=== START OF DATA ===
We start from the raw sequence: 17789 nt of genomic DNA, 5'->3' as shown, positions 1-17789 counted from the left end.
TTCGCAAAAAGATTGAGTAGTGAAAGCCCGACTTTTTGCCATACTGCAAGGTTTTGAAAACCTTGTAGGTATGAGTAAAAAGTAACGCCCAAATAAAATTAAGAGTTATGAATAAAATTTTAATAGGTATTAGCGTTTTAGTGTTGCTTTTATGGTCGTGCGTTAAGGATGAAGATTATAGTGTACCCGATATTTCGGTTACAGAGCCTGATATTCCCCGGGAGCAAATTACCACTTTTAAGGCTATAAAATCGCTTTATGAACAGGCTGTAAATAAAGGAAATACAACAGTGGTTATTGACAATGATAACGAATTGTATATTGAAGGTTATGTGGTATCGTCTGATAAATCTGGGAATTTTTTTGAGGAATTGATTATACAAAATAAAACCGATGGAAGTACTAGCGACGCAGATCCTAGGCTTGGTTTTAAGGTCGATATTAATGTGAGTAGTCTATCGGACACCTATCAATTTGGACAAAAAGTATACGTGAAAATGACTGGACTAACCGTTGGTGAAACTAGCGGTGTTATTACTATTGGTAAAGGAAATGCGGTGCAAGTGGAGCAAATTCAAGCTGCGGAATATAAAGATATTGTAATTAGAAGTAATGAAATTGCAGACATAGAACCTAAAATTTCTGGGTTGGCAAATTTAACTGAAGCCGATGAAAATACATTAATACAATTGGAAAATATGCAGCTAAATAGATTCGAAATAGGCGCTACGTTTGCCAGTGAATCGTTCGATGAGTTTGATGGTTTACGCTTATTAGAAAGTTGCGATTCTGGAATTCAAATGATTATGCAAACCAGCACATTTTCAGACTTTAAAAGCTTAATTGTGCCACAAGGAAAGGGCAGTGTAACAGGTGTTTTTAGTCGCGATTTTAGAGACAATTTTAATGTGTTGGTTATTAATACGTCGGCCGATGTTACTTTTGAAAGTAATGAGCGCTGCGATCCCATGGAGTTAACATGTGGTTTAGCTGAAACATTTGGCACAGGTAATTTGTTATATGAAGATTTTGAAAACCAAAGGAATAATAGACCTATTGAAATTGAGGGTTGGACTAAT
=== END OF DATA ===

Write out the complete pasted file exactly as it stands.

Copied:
We start from the raw sequence: 17789 nt of genomic DNA, 5'->3' as shown, positions 1-17789 counted from the left end.
TTCGCAAAAAGATTGAGTAGTGAAAGCCCGACTTTTTGCCATACTGCAAGGTTTTGAAAACCTTGTAGGTATGAGTAAAAAGTAACGCCCAAATAAAATTAAGAGTTATGAATAAAATTTTAATAGGTATTAGCGTTTTAGTGTTGCTTTTATGGTCGTGCGTTAAGGATGAAGATTATAGTGTACCCGATATTTCGGTTACAGAGCCTGATATTCCCCGGGAGCAAATTACCACTTTTAAGGCTATAAAATCGCTTTATGAACAGGCTGTAAATAAAGGAAATACAACAGTGGTTATTGACAATGATAACGAATTGTATATTGAAGGTTATGTGGTATCGTCTGATAAATCTGGGAATTTTTTTGAGGAATTGATTATACAAAATAAAACCGATGGAAGTACTAGCGACGCAGATCCTAGGCTTGGTTTTAAGGTCGATATTAATGTGAGTAGTCTATCGGACACCTATCAATTTGGACAAAAAGTATACGTGAAAATGACTGGACTAACCGTTGGTGAAACTAGCGGTGTTATTACTATTGGTAAAGGAAATGCGGTGCAAGTGGAGCAAATTCAAGCTGCGGAATATAAAGATATTGTAATTAGAAGTAATGAAATTGCAGACATAGAACCTAAAATTTCTGGGTTGGCAAATTTAACTGAAGCCGATGAAAATACATTAATACAATTGGAAAATATGCAGCTAAATAGATTCGAAATAGGCGCTACGTTTGCCAGTGAATCGTTCGATGAGTTTGATGGTTTACGCTTATTAGAAAGTTGCGATTCTGGAATTCAAATGATTATGCAAACCAGCACATTTTCAGACTTTAAAAGCTTAATTGTGCCACAAGGAAAGGGCAGTGTAACAGGTGTTTTTAGTCGCGATTTTAGAGACAATTTTAATGTGTTGGTTATTAATACGTCGGCCGATGTTACTTTTGAAAGTAATGAGCGCTGCGATCCCATGGAGTTAACATGTGGTTTAGCTGAAACATTTGGCACAGGTAATTTGTTATATGAAGATTTTGAAAACCAAAGGAATAATAGACCTATTGAAATTGAGGGTTGGACTAAT